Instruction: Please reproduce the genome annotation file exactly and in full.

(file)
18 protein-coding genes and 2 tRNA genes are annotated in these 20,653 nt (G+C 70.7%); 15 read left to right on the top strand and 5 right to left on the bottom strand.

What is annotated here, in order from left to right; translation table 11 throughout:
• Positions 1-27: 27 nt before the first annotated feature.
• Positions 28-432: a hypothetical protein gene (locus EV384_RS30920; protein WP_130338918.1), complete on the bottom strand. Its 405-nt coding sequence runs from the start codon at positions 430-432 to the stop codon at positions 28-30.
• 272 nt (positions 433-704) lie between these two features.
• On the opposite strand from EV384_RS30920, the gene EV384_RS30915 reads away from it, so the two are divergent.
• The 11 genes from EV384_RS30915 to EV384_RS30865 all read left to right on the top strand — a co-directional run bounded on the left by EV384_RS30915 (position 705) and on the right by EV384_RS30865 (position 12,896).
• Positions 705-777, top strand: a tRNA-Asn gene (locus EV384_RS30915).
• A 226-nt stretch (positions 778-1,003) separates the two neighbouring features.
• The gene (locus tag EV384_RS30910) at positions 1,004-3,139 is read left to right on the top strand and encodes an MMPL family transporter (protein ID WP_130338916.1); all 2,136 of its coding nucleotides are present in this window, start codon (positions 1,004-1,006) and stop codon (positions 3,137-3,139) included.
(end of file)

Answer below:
18 protein-coding genes and 2 tRNA genes are annotated in these 20,653 nt (G+C 70.7%); 15 read left to right on the top strand and 5 right to left on the bottom strand.

What is annotated here, in order from left to right; translation table 11 throughout:
• Positions 1-27: 27 nt before the first annotated feature.
• Positions 28-432: a hypothetical protein gene (locus EV384_RS30920; protein WP_130338918.1), complete on the bottom strand. Its 405-nt coding sequence runs from the start codon at positions 430-432 to the stop codon at positions 28-30.
• 272 nt (positions 433-704) lie between these two features.
• On the opposite strand from EV384_RS30920, the gene EV384_RS30915 reads away from it, so the two are divergent.
• The 11 genes from EV384_RS30915 to EV384_RS30865 all read left to right on the top strand — a co-directional run bounded on the left by EV384_RS30915 (position 705) and on the right by EV384_RS30865 (position 12,896).
• Positions 705-777, top strand: a tRNA-Asn gene (locus EV384_RS30915).
• A 226-nt stretch (positions 778-1,003) separates the two neighbouring features.
• The gene (locus tag EV384_RS30910) at positions 1,004-3,139 is read left to right on the top strand and encodes an MMPL family transporter (protein ID WP_130338916.1); all 2,136 of its coding nucleotides are present in this window, start codon (positions 1,004-1,006) and stop codon (positions 3,137-3,139) included.